Naturally, studying the Jewish question finally made me want to get to know some Jews myself. My acquaintance with Charles L. Hallgarten in Frankfurt am Main was of great importance to me. Hallgarten had made a great fortune as a banker in New York and had become an American citizen. Still in the prime of his life, he returned to his hometown of Frankfurt, because for him earning money was not an end in itself but only a means to an end. He intended to dedicate the second half of his life solely to making his wealth available for humanitarian purposes.
After Hallgarten’s death, an acquaintance told me that the tax authorities in Frankfurt had been very surprised to find an estate of only eight million instead of the expected 80 million. I would not have been surprised by this at all, considering that Hallgarten had once told me: “Every father should take care of his children to the extent that he can. If he is rich, he should leave them enough so that they can lead a carefree life. He does them an injustice, however, if he secures for them an abundance that seduces them into living like drones. Our social order permits the unlimited accumulation of millions. Our ethics ought to command us to channel the surplus money, which derives from the community after all, back into the community. Therefore, I have resolved to leave one million to each of my children. Whatever I own beyond that, I intend to spend during my lifetime on causes that strike me as the most humane.”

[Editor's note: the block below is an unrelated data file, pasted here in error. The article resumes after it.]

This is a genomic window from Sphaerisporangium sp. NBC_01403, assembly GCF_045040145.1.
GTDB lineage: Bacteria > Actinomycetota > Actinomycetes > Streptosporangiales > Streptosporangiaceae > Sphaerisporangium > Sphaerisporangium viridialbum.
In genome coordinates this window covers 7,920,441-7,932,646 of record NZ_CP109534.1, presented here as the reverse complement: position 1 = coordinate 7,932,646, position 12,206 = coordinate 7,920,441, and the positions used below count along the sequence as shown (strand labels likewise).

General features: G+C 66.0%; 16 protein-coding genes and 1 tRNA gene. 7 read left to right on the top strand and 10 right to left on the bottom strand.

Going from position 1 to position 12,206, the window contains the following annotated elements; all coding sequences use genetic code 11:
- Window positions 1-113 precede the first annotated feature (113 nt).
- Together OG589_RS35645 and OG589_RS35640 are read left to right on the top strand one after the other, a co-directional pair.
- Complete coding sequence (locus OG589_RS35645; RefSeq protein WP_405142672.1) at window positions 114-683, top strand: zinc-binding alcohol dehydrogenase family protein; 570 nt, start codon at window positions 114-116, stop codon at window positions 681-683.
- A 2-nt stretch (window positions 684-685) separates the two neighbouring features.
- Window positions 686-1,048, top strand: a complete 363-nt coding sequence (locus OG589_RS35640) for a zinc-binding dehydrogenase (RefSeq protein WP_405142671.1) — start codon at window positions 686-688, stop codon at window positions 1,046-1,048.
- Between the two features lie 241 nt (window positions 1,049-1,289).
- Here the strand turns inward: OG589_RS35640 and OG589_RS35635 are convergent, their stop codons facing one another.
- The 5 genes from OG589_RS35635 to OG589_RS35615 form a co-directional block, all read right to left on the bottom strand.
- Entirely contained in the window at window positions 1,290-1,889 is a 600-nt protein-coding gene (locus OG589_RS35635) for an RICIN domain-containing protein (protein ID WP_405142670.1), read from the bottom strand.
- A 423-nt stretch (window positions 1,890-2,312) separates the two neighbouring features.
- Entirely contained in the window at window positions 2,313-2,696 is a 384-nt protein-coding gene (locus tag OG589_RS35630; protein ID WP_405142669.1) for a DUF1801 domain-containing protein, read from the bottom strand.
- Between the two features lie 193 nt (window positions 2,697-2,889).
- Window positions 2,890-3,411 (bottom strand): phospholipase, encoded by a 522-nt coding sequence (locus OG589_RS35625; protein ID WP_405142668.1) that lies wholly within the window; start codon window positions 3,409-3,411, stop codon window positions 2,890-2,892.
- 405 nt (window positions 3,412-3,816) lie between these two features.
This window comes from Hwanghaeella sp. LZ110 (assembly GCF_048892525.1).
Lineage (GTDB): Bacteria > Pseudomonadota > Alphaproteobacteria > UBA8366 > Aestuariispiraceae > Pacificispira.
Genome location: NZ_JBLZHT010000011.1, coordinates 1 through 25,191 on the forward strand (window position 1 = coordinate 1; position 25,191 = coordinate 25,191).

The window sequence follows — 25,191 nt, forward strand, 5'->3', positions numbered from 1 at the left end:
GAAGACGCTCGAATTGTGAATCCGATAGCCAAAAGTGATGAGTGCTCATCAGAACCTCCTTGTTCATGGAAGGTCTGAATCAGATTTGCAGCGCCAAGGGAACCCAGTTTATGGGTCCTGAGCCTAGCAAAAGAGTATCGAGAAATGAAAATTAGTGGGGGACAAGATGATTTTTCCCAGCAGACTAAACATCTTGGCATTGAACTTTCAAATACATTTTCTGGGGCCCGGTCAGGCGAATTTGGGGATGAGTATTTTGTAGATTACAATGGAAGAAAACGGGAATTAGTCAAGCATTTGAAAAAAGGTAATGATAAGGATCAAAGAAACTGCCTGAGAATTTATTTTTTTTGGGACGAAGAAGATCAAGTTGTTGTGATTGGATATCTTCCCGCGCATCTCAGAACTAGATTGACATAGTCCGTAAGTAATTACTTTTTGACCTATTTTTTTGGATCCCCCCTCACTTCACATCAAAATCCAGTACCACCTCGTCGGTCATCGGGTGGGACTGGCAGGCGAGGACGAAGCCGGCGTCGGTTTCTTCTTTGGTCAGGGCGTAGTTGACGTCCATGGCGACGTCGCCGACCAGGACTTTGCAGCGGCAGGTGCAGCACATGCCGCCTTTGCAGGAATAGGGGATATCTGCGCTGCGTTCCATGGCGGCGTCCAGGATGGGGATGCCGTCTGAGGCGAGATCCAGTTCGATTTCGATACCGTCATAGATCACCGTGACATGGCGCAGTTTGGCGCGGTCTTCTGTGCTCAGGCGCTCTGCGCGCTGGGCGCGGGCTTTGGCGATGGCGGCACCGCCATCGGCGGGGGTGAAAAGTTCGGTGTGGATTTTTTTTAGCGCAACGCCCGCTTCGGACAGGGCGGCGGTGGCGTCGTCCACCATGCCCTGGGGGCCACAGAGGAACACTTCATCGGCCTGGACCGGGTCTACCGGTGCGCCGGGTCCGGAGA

Thus he spoke. Thus he acted. He opened his palm wide for all philanthropic objectives of an interdenominational nature. He even donated large sums to strikes if he felt the workers were right.
I was present myself at some of his negotiations. He was immensely generous; but he never gave any money before having informed himself thoroughly about the basis of the business. If someone came to solicit money, even for the best causes, but had nothing more than general plans and phrases, he turned him away. If another person showed up with an accurate profitability evaluation and estimate, he examined it in detail; if the matter seemed to make sense to him, he pulled out his checkbook and said: “Your calculation appears to be correct. According to this, you are 30,000 marks short. Here you go.”
Of course, numerous associations and institutions would have loved to have such a man as their chairman. In order to meet such requests with a justified “no,” he deliberately did not re-acquire citizenship in the German Reich. I had always heard that the Jews pushed themselves to the fore. Hallgarten pushed himself into the background.
At the same time as Hallgarten, another Frankfurt Jew, Mr. Merton, appeared on the scene with gigantic foundations for charitable purposes. Had any of our heavy industrialists with their dozens of millions, had any of our magnates with their tens of thousands of hectares of land ever turned any portion of their abundance into any substantial foundation for the benefit of the general public? My delusions about idealism as an Aryan monopoly and materialism as a Semitic stigma melted away like snow in the sun. As late as 1892, at the Tivoli Party Congress of the Conservatives, I had cheered the speaker who had shouted into the hall, “Better ten Ahlwardts than one Liberal!” A few years later, I was certain of one thing: Better ten Jews than one antisemite!
Source: Hellmuth von Gerlach, Von rechts nach links [From Right to Left], edited by Emil Ludwig. Zürich: Europa-Verlag, 1937, Chapters 15 and 16, pp. 102-18.
Translation: Erwin Fink